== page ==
Review: A Stock Exchange

Amelia Stein

stein_issue19_astockexchange_1880pxA Stock Exchange (2011), installation view


When thinking about A Stock Exchange (2011), it might be helpful to remember some words from Ian Fleming: ‘a horse is dangerous at both ends and uncomfortable in the middle.’1

The event, organised by Amelia Groom, Jack Jeweller and Robert Milne, was conceived of as the visual arts component of the 2011 Imperial Panda Festival. The premise was that people could submit offers of any sort and their offer would be paired off to form a systematised program of exchange, partly inspired by Sol LeWitt’s lifelong practice of exchanging work with his contemporaries and younger, far less established artists.

A Stock Exchange (ASX) attracted over 64 participants, split into 32 pairs. Each person’s name, their offer and a representational image were listed in twosomes on a beautifully designed, purpose-built website—halfway between a scientific chart and a fractured family tree—which can still be publicly viewed.

Once the organisers informed each swapper of their pair, they were to arrange a time and place for their exchange. ASX’s makeshift ‘head office’, in the under-construction Chippendale venue Freda’s, was also available for meet-ups, to provide neutral ground on which two strangers could comfortably convene.

The offers themselves ranged from simple, to involved, to objectively labour-intensive. Many wished to present their partner with something new, like fresh-picked tomatoes, a piece of pottery or a thinly disguised electric shock. Others preferred to draw from what they had, proffering house keys, an oil painting or the results of their STI test.

Where some participants made a one-time proposal, others committed to extensive preparation or lasting results, including adopting a fish in the recipient’s honour or sending them a text containing the common name, astrological name, meaning of the name, and constellation location of a new star each night for 101 nights.

Forestalling any idea that their exchange experiment was all about kindness and goodwill, ASX’s organisers made much of gift giving’s sinister side in the event’s supporting literature. One of the initial calls to participate in the project read:

The sociologist Marcel Mauss convinced himself that far from being voluntary, disinterested and spontaneous, the phenomena of the gift entails the obligation to give, the obligation to receive, and the obligation to return. Failure to complete any of these obligations results in loss of dignity.

Is that what you want? Send us your offer and join our potlatch, for your dignity and for ours.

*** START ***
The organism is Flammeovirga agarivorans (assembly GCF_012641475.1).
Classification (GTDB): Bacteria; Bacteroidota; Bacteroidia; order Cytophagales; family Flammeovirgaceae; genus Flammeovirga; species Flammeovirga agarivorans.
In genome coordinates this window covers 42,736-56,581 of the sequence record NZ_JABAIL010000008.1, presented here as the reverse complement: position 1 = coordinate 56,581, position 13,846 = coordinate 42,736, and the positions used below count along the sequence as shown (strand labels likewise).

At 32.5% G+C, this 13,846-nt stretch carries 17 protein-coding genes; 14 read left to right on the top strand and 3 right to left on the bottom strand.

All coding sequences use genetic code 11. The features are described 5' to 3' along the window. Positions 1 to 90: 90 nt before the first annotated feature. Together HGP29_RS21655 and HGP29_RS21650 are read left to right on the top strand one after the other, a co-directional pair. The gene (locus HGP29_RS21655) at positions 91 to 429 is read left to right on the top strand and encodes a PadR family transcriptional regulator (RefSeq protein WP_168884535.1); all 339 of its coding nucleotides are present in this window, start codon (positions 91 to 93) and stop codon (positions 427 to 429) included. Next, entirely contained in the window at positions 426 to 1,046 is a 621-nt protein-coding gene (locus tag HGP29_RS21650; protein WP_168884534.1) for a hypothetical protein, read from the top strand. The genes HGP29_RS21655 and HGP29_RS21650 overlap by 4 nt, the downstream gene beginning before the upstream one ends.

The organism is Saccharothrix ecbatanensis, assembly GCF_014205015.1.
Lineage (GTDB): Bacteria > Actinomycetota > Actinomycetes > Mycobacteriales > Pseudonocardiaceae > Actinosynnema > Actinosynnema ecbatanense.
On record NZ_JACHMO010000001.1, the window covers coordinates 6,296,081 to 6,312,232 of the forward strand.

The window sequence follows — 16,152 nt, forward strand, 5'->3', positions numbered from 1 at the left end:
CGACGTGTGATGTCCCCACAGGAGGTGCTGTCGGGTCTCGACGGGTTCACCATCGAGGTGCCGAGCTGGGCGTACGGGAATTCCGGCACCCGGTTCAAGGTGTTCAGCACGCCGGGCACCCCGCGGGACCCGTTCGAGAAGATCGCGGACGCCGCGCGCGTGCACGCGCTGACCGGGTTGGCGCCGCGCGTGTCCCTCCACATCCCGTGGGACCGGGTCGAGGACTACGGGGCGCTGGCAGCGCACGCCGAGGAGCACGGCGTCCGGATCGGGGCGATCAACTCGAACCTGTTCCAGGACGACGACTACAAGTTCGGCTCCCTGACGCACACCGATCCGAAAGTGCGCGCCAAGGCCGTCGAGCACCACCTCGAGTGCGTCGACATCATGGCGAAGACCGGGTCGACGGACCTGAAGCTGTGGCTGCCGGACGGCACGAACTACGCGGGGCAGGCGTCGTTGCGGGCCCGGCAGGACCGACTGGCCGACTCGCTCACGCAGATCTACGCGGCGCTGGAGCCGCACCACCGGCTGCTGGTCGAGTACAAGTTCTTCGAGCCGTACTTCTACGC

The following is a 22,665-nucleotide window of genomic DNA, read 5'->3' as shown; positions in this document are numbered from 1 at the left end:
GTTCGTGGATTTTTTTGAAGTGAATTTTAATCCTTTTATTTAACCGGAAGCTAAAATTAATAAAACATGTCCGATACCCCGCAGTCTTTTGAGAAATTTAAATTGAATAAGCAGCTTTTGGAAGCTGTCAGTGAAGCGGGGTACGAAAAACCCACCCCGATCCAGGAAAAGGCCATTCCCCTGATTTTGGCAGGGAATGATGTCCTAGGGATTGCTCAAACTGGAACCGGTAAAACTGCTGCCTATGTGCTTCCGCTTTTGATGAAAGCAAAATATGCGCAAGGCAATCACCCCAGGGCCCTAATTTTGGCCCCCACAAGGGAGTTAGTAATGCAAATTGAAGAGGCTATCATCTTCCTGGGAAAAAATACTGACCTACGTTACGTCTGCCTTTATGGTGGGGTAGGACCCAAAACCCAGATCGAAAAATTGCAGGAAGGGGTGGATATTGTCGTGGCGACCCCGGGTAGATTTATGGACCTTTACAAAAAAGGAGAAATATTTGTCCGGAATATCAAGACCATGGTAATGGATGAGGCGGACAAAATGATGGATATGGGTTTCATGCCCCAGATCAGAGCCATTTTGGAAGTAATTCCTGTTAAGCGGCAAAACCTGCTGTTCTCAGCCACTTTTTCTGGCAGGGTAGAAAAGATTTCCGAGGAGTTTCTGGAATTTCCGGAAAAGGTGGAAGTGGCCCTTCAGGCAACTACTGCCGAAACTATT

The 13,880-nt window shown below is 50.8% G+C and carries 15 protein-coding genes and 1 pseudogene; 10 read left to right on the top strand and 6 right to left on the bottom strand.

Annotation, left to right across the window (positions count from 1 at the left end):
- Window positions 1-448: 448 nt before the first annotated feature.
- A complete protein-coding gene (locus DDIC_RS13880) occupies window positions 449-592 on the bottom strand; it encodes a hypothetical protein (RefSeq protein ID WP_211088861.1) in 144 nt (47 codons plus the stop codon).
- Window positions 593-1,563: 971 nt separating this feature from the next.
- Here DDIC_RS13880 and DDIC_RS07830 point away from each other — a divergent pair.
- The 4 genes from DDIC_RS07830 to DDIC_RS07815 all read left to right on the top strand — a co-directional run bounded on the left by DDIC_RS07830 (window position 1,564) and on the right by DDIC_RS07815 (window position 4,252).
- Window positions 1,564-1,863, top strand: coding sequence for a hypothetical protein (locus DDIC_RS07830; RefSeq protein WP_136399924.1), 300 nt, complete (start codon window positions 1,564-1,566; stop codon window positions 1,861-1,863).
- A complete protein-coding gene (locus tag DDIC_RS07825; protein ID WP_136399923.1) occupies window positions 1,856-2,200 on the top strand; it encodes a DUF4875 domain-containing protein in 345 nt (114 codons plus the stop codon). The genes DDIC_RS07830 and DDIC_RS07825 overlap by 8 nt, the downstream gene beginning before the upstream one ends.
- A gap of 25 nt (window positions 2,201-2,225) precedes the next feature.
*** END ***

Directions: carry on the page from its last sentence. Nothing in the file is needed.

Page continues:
It’s true that, at the start, A Stock Exchange felt slightly dangerous. Everyone knows that when multiple human gestures are directed at a single purpose, their disparity doesn’t so much invite judgement as beg for it. Making an offer was daunting enough without the dull terror of what might be offered in return. Someone had anonymously submitted an offer promising ‘a disproportionately minute act of revenge exacted on your behalf’, while another was insisting that they be allowed to rearrange your bedroom. The ‘head office’, with its desk lights and PowerPoint presentations, resembled a waiting room where the offers sat arranged on trestle tables awaiting the chance to run their course.

But, as swaps began to take place, what emerged from the experiment was not the deviant nature of the contributions or the awkwardness of meeting a stranger. It was the ability of the people in charge to inflict rewarding results or jocularly punitive disappointments with equal ease.

Take Stephen Russell, if you will – and the organisers clearly wouldn’t. Russell’s offer was a bus fare. He was paired with art collective Bababa International, who were offering an unpaid internship, ‘valued at $15,000’. Russell’s bus fare was hardly of use to a group of four – never mind the fact that Russell was, to the organiser’s knowledge, a member of the group.

Groom, Jeweller and Milne had never claimed to be impervious to personal preferences and humour, nor were their pairings invariably subversive. Certain exchanges sounded delightful, like when Groom’s grandmother received a ‘pollination service’ from Tega Brain, who made up for the absence of birds and bees by using a paintbrush and, in return, accepted alteration services on three garments.

But the case of Stephen Russell raises an issue about how much power participants—likewise susceptible to bouts of humour and preference – should have been afforded when trying to co-opt the project for their own ends. After all, wouldn’t Marcel Mauss have claimed this to be unavoidable, if not integral to the process?

Many participants had positive experiences, mostly because their pairing gave them scope to do so. Because it was not made clear why some offers were labelled ‘genuine’ and others ‘worthy of reproach’ it was difficult to accept the pairings or be satisfied with their results.

Perhaps, if A Stock Exchange were to be repeated, free agency would be all it takes to allow the true character of an offer—or a participant—to shine through. Selfish acts could languish in the face of generosity, and dynamic recipients might dismiss apathetic gestures. Kindness may be met with indifference or, more alarmingly, two offers of equal substance could find each other by chance.

A Stock Exchange was held at Freda’s in Chippendale, Sydney on 10-13 March 2011.

Further documentation of A Stock Exchange can be found at

1. Fleming, Ian, Sunday Times (London), October 9, 1966.



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